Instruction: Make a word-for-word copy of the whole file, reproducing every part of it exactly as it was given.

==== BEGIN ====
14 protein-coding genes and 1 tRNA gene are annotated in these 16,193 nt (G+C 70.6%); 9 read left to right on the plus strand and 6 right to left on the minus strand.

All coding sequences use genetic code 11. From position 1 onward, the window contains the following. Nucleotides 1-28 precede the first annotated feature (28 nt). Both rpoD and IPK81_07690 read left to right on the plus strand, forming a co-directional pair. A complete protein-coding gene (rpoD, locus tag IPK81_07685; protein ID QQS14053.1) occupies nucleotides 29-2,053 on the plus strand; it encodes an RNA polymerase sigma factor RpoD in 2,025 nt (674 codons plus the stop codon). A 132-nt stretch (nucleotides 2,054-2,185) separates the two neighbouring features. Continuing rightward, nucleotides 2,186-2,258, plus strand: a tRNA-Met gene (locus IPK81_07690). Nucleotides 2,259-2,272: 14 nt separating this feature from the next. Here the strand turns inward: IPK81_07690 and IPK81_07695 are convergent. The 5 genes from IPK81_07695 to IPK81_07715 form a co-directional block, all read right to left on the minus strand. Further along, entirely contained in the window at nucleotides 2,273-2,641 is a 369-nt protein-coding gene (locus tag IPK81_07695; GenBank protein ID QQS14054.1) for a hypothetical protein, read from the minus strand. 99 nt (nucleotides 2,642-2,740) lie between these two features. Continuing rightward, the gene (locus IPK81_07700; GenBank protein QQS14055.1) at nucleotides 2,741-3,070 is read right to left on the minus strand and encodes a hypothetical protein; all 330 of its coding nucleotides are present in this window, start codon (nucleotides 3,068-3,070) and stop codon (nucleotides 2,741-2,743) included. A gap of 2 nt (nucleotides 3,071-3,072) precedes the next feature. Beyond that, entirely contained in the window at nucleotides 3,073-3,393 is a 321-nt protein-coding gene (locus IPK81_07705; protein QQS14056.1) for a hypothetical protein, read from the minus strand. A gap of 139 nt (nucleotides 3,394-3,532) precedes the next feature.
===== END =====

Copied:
14 protein-coding genes and 1 tRNA gene are annotated in these 16,193 nt (G+C 70.6%); 9 read left to right on the plus strand and 6 right to left on the minus strand.

All coding sequences use genetic code 11. From position 1 onward, the window contains the following. Nucleotides 1-28 precede the first annotated feature (28 nt). Both rpoD and IPK81_07690 read left to right on the plus strand, forming a co-directional pair. A complete protein-coding gene (rpoD, locus tag IPK81_07685; protein ID QQS14053.1) occupies nucleotides 29-2,053 on the plus strand; it encodes an RNA polymerase sigma factor RpoD in 2,025 nt (674 codons plus the stop codon). A 132-nt stretch (nucleotides 2,054-2,185) separates the two neighbouring features. Continuing rightward, nucleotides 2,186-2,258, plus strand: a tRNA-Met gene (locus IPK81_07690). Nucleotides 2,259-2,272: 14 nt separating this feature from the next. Here the strand turns inward: IPK81_07690 and IPK81_07695 are convergent. The 5 genes from IPK81_07695 to IPK81_07715 form a co-directional block, all read right to left on the minus strand. Further along, entirely contained in the window at nucleotides 2,273-2,641 is a 369-nt protein-coding gene (locus tag IPK81_07695; GenBank protein ID QQS14054.1) for a hypothetical protein, read from the minus strand. 99 nt (nucleotides 2,642-2,740) lie between these two features. Continuing rightward, the gene (locus IPK81_07700; GenBank protein QQS14055.1) at nucleotides 2,741-3,070 is read right to left on the minus strand and encodes a hypothetical protein; all 330 of its coding nucleotides are present in this window, start codon (nucleotides 3,068-3,070) and stop codon (nucleotides 2,741-2,743) included. A gap of 2 nt (nucleotides 3,071-3,072) precedes the next feature. Beyond that, entirely contained in the window at nucleotides 3,073-3,393 is a 321-nt protein-coding gene (locus IPK81_07705; protein QQS14056.1) for a hypothetical protein, read from the minus strand. A gap of 139 nt (nucleotides 3,394-3,532) precedes the next feature.